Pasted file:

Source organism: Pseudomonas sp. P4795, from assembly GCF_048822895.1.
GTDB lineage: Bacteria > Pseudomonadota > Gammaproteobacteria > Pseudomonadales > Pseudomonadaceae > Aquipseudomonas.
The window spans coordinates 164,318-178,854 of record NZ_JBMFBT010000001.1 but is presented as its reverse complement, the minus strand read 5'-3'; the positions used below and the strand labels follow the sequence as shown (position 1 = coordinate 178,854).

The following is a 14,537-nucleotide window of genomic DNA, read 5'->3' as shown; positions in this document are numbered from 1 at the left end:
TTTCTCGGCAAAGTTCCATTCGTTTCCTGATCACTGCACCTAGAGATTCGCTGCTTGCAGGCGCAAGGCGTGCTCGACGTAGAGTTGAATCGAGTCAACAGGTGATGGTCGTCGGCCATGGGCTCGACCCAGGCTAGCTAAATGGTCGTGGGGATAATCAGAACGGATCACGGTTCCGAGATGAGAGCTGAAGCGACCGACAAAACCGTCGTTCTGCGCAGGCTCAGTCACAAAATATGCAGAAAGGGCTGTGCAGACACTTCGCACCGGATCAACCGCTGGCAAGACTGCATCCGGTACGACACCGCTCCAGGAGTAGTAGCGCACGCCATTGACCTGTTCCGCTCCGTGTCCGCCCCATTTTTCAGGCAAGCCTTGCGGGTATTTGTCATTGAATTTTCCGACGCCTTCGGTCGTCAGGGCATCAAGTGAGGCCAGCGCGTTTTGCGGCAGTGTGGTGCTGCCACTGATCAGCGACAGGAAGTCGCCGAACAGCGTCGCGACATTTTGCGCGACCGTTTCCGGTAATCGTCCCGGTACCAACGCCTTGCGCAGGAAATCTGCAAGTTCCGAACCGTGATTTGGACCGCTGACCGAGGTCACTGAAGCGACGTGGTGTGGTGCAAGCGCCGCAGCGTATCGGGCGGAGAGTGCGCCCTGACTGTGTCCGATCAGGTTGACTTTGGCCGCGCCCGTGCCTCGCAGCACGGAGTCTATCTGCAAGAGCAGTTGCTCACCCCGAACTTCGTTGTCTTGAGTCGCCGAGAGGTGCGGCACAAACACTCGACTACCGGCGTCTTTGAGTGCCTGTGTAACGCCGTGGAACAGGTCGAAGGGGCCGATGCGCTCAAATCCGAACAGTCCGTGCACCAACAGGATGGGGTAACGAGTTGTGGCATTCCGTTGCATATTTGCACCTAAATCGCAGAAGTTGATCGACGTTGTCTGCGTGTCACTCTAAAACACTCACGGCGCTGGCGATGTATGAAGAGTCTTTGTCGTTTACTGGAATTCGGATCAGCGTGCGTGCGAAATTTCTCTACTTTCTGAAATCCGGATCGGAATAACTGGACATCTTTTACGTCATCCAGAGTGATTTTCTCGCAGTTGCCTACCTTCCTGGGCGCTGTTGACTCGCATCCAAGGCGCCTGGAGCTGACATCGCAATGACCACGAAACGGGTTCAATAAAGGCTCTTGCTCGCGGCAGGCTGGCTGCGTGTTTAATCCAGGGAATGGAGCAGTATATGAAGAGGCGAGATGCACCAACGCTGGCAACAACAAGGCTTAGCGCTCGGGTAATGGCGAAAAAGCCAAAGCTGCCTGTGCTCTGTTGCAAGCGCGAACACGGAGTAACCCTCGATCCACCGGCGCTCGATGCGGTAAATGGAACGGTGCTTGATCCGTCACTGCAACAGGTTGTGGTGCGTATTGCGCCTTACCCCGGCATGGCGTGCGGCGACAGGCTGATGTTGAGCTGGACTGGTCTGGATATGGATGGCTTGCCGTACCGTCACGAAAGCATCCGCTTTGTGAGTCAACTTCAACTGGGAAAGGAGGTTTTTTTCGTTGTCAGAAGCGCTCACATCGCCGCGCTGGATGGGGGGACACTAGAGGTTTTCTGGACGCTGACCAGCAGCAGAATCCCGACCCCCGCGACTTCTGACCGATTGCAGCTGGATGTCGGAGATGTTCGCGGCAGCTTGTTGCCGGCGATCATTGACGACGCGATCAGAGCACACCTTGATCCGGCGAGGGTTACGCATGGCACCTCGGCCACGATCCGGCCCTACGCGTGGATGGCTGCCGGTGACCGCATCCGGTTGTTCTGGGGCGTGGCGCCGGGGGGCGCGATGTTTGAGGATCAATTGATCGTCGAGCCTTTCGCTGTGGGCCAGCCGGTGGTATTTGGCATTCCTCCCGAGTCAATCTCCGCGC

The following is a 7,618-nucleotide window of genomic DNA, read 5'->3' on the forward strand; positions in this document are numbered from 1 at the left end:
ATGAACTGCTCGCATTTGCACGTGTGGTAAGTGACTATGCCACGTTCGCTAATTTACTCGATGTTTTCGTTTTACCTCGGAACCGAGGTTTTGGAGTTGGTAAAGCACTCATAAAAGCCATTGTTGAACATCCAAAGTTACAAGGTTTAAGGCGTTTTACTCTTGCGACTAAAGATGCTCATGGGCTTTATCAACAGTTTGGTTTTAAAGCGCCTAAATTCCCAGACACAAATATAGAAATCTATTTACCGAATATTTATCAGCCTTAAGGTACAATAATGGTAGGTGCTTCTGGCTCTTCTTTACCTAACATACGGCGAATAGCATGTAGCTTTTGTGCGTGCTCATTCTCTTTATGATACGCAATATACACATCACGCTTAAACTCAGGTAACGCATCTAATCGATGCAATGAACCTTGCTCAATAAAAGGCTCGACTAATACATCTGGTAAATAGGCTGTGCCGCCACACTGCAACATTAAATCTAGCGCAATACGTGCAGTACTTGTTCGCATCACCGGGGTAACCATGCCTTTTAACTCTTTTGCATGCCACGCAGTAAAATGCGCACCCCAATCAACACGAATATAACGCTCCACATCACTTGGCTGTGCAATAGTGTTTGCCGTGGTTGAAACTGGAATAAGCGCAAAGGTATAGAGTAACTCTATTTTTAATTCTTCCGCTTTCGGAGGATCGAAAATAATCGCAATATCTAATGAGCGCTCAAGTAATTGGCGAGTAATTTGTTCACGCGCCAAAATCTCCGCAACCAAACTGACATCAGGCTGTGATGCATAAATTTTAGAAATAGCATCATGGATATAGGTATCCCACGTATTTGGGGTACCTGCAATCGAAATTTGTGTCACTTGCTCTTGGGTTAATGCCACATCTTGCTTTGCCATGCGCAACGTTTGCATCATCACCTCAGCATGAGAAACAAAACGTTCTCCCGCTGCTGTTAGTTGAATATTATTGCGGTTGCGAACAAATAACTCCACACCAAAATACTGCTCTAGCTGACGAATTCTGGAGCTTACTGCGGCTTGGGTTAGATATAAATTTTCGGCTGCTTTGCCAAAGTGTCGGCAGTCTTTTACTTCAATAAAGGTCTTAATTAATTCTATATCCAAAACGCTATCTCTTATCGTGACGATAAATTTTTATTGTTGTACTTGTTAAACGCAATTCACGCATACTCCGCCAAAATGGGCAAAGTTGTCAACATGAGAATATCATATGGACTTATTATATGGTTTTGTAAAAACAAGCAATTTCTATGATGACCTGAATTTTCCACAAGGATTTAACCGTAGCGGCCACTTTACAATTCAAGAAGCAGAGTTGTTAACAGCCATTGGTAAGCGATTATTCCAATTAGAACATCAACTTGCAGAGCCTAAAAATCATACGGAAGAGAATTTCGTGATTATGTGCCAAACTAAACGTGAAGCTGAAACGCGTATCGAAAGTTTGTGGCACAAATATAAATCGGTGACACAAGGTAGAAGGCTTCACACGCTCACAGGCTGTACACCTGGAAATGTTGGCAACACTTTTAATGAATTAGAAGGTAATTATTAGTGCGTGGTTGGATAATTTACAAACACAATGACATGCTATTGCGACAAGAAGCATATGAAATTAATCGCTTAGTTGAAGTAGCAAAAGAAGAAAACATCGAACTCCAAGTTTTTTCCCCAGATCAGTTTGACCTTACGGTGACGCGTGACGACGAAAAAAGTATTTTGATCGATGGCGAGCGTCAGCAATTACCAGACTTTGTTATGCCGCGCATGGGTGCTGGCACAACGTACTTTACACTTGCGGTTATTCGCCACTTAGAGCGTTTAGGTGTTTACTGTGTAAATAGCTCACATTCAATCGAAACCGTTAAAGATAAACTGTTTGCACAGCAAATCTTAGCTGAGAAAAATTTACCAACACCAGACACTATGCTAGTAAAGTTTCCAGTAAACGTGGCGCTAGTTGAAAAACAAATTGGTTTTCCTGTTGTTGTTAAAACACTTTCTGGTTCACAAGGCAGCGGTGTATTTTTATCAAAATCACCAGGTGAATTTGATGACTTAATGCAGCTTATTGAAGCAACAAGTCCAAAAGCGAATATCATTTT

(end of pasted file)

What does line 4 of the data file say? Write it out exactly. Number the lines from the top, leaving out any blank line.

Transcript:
The following is a 14,537-nucleotide window of genomic DNA, read 5'->3' as shown; positions in this document are numbered from 1 at the left end: